EPSRC PhD Studentship
30 July 2018
The School of Public Health has funding available for an Engineering and Physical Sciences Research Council (EPSRC) PhD Studentship to start in October 2018.
Our projects fulfil the EPSRC research aims while delivering the world leading medical research associated with our Faculty. Successful candidates may have a mathematics, physics or engineering background or area of specialism as well as in interest in biomedical sciences.
The studentship will be for 3.5 years, so as to include a funded 6-month writing-up period. An enhanced stipend of £18,000 p.a. is offered, together with a Conference Fund of £300 p.a. and fully funded tuition fees at the home rate. Successful students will become part of the Imperial MRC DTP cohort and benefit from the network and support provided for these students.
Choose a project from those listed below:
Project 1 - A Bayesian hierarchical framework to evaluate policy effects through quasi-experimental designs in a longitudinal setting
Supervisor: Professor Marta Blangiardo
In social sciences, environmental science and public health, the evaluation of the causal effects of policy interventions affecting the lives of large proportions of the population is of crucial importance. These causal effects must be obtained using statistical methods that are rigorous, ensure accountability and produce results that are relevant for future decisions. In this context, randomised controlled trials cannot be carried out for ethical reasons. Thus to answer these questions researchers need to rely on observational studies, making the casual interpretation of the results more challenging.
The main objective of the PhD is to develop a comprehensive, flexible and robust methodology for observational studies to obtain causal inference from longitudinal data in which a policy intervention has taken place. The proposed framework will: i) account for complex hierarchies as well as spatial and temporal dependencies by means of Bayesian models; ii) provide evidence synthesis/data augmentation where negative outcome controls or related controls (potentially on a different scale and collected separately) are incorporated into the analysis; iii) build an exhaustive sensitivity analysis using both simulations and multiple analyses in order to determine amongst other things what data we need to be able to reliably estimate the effects of interest. The proposed methodological framework will be applied to evaluate the impact of the Low Emission Zone (LEZ), implemented in London in 2008 to reduce air pollution from traffic.
Project 2 - Investigating the dynamics of falciparum and vivax malaria elimination
In many parts of the world, malaria elimination — defined by the World Health Organization (WHO) as the absence of locally acquired malaria cases in the country — is being considered as a target because of recent successes in reducing disease burden. This is not the first time that malaria elimination has been considered on a large geographic scale as in 1955 WHO initiated the ‘Global Malaria Eradication Programme’ (GMEP). There are many lessons that can be learnt from the GMEP data that are highly relevant today as this data source has been neglected as it remains on paper in the WHO archive. The student will use previously underexamined data from the GMEP, current national malaria elimination programmes and the published literature, to investigate the epidemiology and monitoring of malaria in near-elimination settings. This work will entail building novel mathematical models of transmission dynamics for falciparum and vivax malaria in very low transmission settings and comparing them to data. The student will aim to elucidate the role of immunity, particularly that provided by the Duffy negative antigen which is known to confer resistance against falciparum malaria. The project will train an individual with a multidisciplinary skillset encompassing mathematical modelling, statistical inference and epidemiological analysis whilst providing valuable insight into the dynamics of disease elimination.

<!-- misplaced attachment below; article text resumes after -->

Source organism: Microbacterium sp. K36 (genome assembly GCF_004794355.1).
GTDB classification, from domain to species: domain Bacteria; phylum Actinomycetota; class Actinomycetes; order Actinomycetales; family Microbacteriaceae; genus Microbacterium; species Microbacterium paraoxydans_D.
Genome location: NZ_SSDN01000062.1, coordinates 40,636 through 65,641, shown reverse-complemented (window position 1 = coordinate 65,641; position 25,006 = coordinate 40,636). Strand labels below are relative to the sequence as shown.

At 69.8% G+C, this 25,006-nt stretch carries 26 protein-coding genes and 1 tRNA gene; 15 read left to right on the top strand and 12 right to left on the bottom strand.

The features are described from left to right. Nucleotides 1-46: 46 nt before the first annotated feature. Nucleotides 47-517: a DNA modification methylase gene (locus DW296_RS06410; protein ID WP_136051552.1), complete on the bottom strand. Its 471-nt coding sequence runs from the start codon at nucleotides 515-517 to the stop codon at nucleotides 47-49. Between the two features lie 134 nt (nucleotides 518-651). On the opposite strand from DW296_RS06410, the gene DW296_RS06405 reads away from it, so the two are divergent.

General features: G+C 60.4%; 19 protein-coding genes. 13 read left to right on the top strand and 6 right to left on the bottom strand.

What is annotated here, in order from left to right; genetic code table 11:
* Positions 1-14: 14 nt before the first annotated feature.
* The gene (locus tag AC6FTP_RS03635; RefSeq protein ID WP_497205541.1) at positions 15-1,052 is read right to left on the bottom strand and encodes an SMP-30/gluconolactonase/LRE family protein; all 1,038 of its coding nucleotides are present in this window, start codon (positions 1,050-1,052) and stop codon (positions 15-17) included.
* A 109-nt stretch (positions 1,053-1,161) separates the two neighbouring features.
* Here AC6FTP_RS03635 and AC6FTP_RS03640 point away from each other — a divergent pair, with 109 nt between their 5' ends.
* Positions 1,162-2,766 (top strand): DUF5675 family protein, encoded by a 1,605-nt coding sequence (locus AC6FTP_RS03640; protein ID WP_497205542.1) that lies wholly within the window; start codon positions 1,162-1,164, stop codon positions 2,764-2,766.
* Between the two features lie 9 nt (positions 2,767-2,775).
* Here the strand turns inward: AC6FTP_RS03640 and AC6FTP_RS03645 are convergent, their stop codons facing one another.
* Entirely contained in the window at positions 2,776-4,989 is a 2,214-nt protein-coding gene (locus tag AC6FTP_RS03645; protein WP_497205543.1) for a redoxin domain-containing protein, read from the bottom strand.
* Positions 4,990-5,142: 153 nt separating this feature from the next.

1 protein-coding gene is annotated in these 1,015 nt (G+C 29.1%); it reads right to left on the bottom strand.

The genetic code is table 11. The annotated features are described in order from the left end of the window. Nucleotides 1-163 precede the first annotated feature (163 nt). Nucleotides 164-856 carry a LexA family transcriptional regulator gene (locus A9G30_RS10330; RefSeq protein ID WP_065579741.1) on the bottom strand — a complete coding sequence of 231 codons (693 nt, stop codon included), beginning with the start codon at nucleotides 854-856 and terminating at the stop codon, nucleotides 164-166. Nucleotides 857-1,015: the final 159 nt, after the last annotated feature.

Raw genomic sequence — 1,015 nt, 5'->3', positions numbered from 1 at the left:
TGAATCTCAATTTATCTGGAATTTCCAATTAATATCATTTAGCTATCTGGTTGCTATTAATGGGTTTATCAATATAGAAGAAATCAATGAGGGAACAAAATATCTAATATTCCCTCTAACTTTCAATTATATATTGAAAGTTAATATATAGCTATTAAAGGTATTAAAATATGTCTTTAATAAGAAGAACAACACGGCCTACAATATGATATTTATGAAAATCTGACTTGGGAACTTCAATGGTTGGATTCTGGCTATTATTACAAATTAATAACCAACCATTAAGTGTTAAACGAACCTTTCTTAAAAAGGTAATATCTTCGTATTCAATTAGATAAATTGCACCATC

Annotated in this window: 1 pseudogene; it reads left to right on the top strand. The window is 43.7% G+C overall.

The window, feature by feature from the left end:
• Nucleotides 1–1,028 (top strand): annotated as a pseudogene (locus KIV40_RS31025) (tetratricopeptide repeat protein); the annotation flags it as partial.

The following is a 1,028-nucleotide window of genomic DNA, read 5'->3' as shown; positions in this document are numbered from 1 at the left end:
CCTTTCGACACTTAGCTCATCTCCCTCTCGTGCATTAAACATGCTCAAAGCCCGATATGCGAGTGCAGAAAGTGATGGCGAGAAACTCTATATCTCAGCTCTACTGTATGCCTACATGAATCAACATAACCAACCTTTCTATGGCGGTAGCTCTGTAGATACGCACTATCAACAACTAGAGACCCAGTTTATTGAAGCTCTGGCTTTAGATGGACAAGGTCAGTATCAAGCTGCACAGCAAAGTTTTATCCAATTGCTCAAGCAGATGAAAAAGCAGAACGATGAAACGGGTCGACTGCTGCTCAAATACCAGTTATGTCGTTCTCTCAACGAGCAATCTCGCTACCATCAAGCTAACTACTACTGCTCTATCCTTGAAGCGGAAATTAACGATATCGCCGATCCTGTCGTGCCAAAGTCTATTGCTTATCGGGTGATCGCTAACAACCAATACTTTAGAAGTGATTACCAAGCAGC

Project 3 - Methods for the rapid analysis and visualisation of poliovirus genomic surveillance data
With the increasing use of genetic sequencing in pathogen outbreak response, methods to analyse genetic sequencing data are increasingly important in epidemiology. In the case of poliovirus, sequence data play a critical role in the global eradication programme, allowing identification of the origins of new outbreaks and distinguishing wild-type from vaccine-derived polioviruses. Recent advances in sequencing technology, including rapid field-based testing that can generate a poliovirus genome within 8 hours of sample collection, offer even greater potential benefit to the programme. This sequencing technology potentially allows rapid identification of transmission routes, gaps in surveillance and the likely extent of circulation. However, there is an urgent need to develop the mathematical and statistical methods and software tools to rapidly analyse and visualise these sequence data. The PhD candidate would develop these approaches using the R statistical programming language, Bayesian phylogenetic methods and online visualisation tools. They would be based within the Vaccine Epidemiology Research Group (VERG) led by Prof Grassly, which is the WHO collaborating institute on polio data analysis and modelling. VERG works closely with the Global Polio Eradication Initiative to analyse global polio surveillance data, including laboratory support for next-generation of poliovirus in stool and environmental samples. The student would benefit from interactions among staff and students in VERG, as well as the MRC Centre for Global Infectious Disease Analysis for which Prof Grassly leads the vaccine priority area.